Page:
11. I like this lady. And like the link above, it shows that the supposed loss of world leadership by the US is greatly exaggerated. And so is the idea that the Trump admin can’t work with world leaders. Both links show Trump has been actively engaging and making progress.

    Courtesy of PowerLine


  12. AJ, If you listen to the British Prime Minister, what it reveals is that she is seeking to be judged based on her ability to
    1. Protect British citizens from Trump; and
    2. Prevent or delay Trump’s destruction of NATO.

    As the rest of the free world selects a new leader, there will no doubt be other such humorous moments.


  13. Now,

    About that “so-called” judge…… 🙂

    Looks more like judicial activism than sound legal analysis.


    “Jerome Woehrle at Liberty Unyielding provides a revealing look at James Robart, the federal judge who enjoined President Trump’s executive order temporarily restricting entry to the U.S. from seven highly problematic nations. Scott has observed that Judge Robart’s opinion is nearly devoid of legal analysis. Woehrle expands on this criticism:

    Judge James Robart’s order has no legal basis, and barely pretends to. [The] order against Trump sheds little light on his thinking.”

    “Woehrle continues:

    To cover up the embarrassing weakness of Judge Robart’s temporary restraining order, reporters at the Washington Post and elsewhere have trumpeted the fact that Robart was nominally appointed by President George W. Bush. They have done this to suggest that his ruling must have merit, because otherwise he would not have ruled against a President of the same party as the man who appointed him.

    But this is misleading, since Robart is a staunchly liberal judge whose appointment was effectively forced on Bush by liberal Senator Patty Murray in 2004, when Washington State had two liberal Senators.

    How did this happen? Woehrle explains:

    Robart’s appointment as a federal judge was championed by liberal Senators like Patty Murray, who used Senatorial custom allowing senators to veto Presidential appointments of trial judges to obtain the appointment of liberal trial judges like Robart in Washington State. An April 13, 2005 press release by Murray touts Robart’s appointment as the “bipartisan” result of using a state commission to select federal trial judges in Washington, whose appointment Bush then rubberstamped.

    This Senatorial veto power, known as the “blue slip,” is an old tradition, dating back to at least 1917, that lets senators have a say on which trial judges are appointed to courts in their home state.

    On the bench, Robart has lived up to Patty Murray’s expectations. He has a history of not just liberal rulings, but oddball ones. Woehrle quotes one observer who said this about the judge:

    Judge Robart. . .is the same guy who issued [a] bizarre college sexual assault ruling. . .He ruled a falsely-accused male student could not depose or obtain relevant documents from the female student who got him expelled because that would traumatize her (never mind that it was SHE who performed a sex act on him when he was blacked out, meaning that if anyone was guilty of sexual assault it was HER). Reason’s article about it can be found here.”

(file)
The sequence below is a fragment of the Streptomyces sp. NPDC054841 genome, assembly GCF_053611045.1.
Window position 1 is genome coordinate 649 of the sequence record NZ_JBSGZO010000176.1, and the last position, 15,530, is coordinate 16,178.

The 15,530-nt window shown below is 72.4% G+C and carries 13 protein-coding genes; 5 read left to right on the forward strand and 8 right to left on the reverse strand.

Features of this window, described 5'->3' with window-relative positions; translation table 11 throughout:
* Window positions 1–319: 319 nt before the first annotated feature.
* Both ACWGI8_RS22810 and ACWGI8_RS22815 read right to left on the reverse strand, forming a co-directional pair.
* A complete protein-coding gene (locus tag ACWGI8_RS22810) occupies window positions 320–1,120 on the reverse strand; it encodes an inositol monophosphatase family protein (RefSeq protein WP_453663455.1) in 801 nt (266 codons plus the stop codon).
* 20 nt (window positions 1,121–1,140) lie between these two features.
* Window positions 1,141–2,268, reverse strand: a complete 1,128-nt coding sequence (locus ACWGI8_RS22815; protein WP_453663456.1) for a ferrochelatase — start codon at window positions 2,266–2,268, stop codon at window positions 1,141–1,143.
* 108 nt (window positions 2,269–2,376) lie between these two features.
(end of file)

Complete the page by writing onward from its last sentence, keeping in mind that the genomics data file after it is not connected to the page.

Here’s Reason’s link.


    And he’s also known for once bellowing “Black Lives Matter!” in his courtroom. Combine him, with the most overturned 9th Circuit, and you have rulings just begging to be overturned. And it will be, when the SC gets around to it.


  14. AJ, The Brexit vote was like the election of Trump, except it did not actually put a lunatic in power. What it did do was greatly reduce the leadership role of Britain among free nations. This is unfortunate as I like Prime Minister May. It makes a great deal of sense for Britain to enter into a bilateral trade deal with another nation whose leader wants to repudiate major trade deals such as NAFTA and TPP. It will be interesting to see which nations are invited to participate in Global Economic Forums in 10 years.


  15. Romans 13:1-7English Standard Version (ESV)

    Submission to the Authorities
    13 Let every person be subject to the governing authorities. For there is no authority except from God, and those that exist have been instituted by God. 2 Therefore whoever resists the authorities resists what God has appointed, and those who resist will incur judgment. 3 For rulers are not a terror to good conduct, but to bad. Would you have no fear of the one who is in authority? Then do what is good, and you will receive his approval, 4 for he is God’s servant for your good. But if you do wrong, be afraid, for he does not bear the sword in vain. For he is the servant of God, an avenger who carries out God’s wrath on the wrongdoer. 5 Therefore one must be in subjection, not only to avoid God’s wrath but also for the sake of conscience. 6 For because of this you also pay taxes, for the authorities are ministers of God, attending to this very thing. 7 Pay to all what is owed to them: taxes to whom taxes are owed, revenue to whom revenue is owed, respect to whom respect is owed, honor to whom honor is owed.

    Liked by 1 person

  16. Job 38 ►

    The LORD Answers Job

    Then the LORD answered Job out of the whirlwind and said:

    “Who is this that darkens counsel by words without knowledge?

    Dress for action like a man;
    I will question you, and you make it known to me.

    “Where were you when I laid the foundation of the earth?
    Tell me, if you have understanding.

    Who determined its measurements—surely you know!
    Or who stretched the line upon it?

    On what were its bases sunk,
    or who laid its cornerstone,